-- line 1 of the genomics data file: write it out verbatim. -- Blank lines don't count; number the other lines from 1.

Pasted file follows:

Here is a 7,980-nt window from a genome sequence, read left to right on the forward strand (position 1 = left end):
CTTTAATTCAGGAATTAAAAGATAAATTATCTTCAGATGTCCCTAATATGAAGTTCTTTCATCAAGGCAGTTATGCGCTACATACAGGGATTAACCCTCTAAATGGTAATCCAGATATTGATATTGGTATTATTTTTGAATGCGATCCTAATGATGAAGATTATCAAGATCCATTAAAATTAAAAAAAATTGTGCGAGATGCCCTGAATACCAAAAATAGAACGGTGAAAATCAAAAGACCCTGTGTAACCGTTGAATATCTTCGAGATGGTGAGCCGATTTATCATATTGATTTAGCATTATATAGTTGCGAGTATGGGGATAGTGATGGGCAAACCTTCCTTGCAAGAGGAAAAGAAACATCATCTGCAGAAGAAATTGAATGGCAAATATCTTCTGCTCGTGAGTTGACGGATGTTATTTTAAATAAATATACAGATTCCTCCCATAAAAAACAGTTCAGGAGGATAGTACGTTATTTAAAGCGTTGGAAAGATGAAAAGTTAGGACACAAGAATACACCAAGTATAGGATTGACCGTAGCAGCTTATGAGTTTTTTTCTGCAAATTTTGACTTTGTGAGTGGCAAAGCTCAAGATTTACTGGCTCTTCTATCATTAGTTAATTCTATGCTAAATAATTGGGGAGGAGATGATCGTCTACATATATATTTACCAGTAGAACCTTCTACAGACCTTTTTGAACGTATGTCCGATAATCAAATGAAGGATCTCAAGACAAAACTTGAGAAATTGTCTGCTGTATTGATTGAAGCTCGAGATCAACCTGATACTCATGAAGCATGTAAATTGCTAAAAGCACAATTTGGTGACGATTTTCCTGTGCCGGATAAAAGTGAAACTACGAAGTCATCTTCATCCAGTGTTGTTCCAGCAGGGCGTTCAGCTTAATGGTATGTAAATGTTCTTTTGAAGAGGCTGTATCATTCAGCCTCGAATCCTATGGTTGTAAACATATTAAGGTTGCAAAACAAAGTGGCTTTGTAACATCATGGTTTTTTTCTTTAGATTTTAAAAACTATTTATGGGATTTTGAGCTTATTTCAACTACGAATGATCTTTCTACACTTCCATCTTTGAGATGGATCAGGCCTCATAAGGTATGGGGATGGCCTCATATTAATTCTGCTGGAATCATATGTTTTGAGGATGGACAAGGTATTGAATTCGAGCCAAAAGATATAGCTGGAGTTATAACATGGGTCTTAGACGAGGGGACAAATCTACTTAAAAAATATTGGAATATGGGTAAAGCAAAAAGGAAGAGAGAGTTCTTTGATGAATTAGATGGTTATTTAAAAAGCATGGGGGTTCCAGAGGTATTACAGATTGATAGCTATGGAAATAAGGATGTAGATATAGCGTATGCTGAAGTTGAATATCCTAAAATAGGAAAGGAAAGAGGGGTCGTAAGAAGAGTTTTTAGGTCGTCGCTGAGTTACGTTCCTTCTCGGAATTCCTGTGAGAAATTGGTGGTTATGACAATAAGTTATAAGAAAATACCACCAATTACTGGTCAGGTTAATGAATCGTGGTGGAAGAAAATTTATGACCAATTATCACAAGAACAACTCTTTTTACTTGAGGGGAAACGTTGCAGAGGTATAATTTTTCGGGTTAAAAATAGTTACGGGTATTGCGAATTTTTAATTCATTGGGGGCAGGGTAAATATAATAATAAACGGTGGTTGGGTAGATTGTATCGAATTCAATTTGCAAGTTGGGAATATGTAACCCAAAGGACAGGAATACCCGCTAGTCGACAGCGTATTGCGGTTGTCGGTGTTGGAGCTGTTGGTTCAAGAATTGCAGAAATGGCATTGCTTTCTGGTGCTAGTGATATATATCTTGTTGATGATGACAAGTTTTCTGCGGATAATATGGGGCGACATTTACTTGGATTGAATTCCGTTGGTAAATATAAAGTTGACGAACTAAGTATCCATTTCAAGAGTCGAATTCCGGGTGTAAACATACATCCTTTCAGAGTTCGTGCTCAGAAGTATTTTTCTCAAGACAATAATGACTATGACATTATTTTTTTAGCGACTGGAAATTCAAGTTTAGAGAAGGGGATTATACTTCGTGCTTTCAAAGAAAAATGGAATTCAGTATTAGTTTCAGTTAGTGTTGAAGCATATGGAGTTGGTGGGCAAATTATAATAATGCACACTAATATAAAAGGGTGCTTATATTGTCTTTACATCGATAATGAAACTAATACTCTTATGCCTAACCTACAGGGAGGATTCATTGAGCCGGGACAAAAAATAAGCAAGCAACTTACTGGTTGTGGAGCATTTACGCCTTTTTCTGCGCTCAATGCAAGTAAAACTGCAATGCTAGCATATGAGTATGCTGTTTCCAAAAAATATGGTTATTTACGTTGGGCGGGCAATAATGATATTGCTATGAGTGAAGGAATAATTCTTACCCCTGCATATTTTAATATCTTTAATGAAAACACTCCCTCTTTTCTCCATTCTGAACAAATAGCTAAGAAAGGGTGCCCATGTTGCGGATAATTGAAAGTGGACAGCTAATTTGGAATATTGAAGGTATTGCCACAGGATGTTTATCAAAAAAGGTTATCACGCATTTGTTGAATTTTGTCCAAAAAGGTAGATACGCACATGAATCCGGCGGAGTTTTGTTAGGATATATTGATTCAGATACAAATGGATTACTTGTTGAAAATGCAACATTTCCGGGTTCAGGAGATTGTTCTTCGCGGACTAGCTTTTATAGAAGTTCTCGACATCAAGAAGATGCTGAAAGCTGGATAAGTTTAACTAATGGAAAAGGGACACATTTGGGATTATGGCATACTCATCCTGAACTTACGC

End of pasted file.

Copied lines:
Here is a 7,980-nt window from a genome sequence, read left to right on the forward strand (position 1 = left end):